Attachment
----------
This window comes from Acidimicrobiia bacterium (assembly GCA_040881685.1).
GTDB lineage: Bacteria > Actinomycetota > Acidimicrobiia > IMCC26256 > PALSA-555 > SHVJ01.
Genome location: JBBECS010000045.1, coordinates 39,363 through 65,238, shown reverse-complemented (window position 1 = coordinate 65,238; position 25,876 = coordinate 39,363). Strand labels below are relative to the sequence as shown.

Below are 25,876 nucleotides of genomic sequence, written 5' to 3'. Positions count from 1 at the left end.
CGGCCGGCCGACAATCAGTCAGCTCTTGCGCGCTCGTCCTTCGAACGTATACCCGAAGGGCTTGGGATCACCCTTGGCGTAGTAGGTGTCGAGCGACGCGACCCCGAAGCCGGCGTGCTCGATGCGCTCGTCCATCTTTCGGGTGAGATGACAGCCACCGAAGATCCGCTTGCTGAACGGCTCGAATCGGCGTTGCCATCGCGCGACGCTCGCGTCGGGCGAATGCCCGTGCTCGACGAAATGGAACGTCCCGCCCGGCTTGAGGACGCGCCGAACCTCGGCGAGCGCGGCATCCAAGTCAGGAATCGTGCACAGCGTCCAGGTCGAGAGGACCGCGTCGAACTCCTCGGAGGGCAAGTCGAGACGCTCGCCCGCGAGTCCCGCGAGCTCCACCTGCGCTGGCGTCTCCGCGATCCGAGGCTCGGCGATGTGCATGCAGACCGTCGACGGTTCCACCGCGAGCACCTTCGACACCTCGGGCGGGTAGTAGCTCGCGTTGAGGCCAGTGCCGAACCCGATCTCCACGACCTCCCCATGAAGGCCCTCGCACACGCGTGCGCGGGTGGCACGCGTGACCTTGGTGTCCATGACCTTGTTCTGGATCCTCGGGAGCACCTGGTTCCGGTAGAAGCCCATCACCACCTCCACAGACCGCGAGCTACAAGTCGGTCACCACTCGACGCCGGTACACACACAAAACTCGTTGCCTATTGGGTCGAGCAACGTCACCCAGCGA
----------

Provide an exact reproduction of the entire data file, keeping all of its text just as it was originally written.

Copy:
This window comes from Acidimicrobiia bacterium (assembly GCA_040881685.1).
GTDB lineage: Bacteria > Actinomycetota > Acidimicrobiia > IMCC26256 > PALSA-555 > SHVJ01.
Genome location: JBBECS010000045.1, coordinates 39,363 through 65,238, shown reverse-complemented (window position 1 = coordinate 65,238; position 25,876 = coordinate 39,363). Strand labels below are relative to the sequence as shown.

Below are 25,876 nucleotides of genomic sequence, written 5' to 3'. Positions count from 1 at the left end.
CGGCCGGCCGACAATCAGTCAGCTCTTGCGCGCTCGTCCTTCGAACGTATACCCGAAGGGCTTGGGATCACCCTTGGCGTAGTAGGTGTCGAGCGACGCGACCCCGAAGCCGGCGTGCTCGATGCGCTCGTCCATCTTTCGGGTGAGATGACAGCCACCGAAGATCCGCTTGCTGAACGGCTCGAATCGGCGTTGCCATCGCGCGACGCTCGCGTCGGGCGAATGCCCGTGCTCGACGAAATGGAACGTCCCGCCCGGCTTGAGGACGCGCCGAACCTCGGCGAGCGCGGCATCCAAGTCAGGAATCGTGCACAGCGTCCAGGTCGAGAGGACCGCGTCGAACTCCTCGGAGGGCAAGTCGAGACGCTCGCCCGCGAGTCCCGCGAGCTCCACCTGCGCTGGCGTCTCCGCGATCCGAGGCTCGGCGATGTGCATGCAGACCGTCGACGGTTCCACCGCGAGCACCTTCGACACCTCGGGCGGGTAGTAGCTCGCGTTGAGGCCAGTGCCGAACCCGATCTCCACGACCTCCCCATGAAGGCCCTCGCACACGCGTGCGCGGGTGGCACGCGTGACCTTGGTGTCCATGACCTTGTTCTGGATCCTCGGGAGCACCTGGTTCCGGTAGAAGCCCATCACCACCTCCACAGACCGCGAGCTACAAGTCGGTCACCACTCGACGCCGGTACACACACAAAACTCGTTGCCTATTGGGTCGAGCAACGTCACCCAGCGA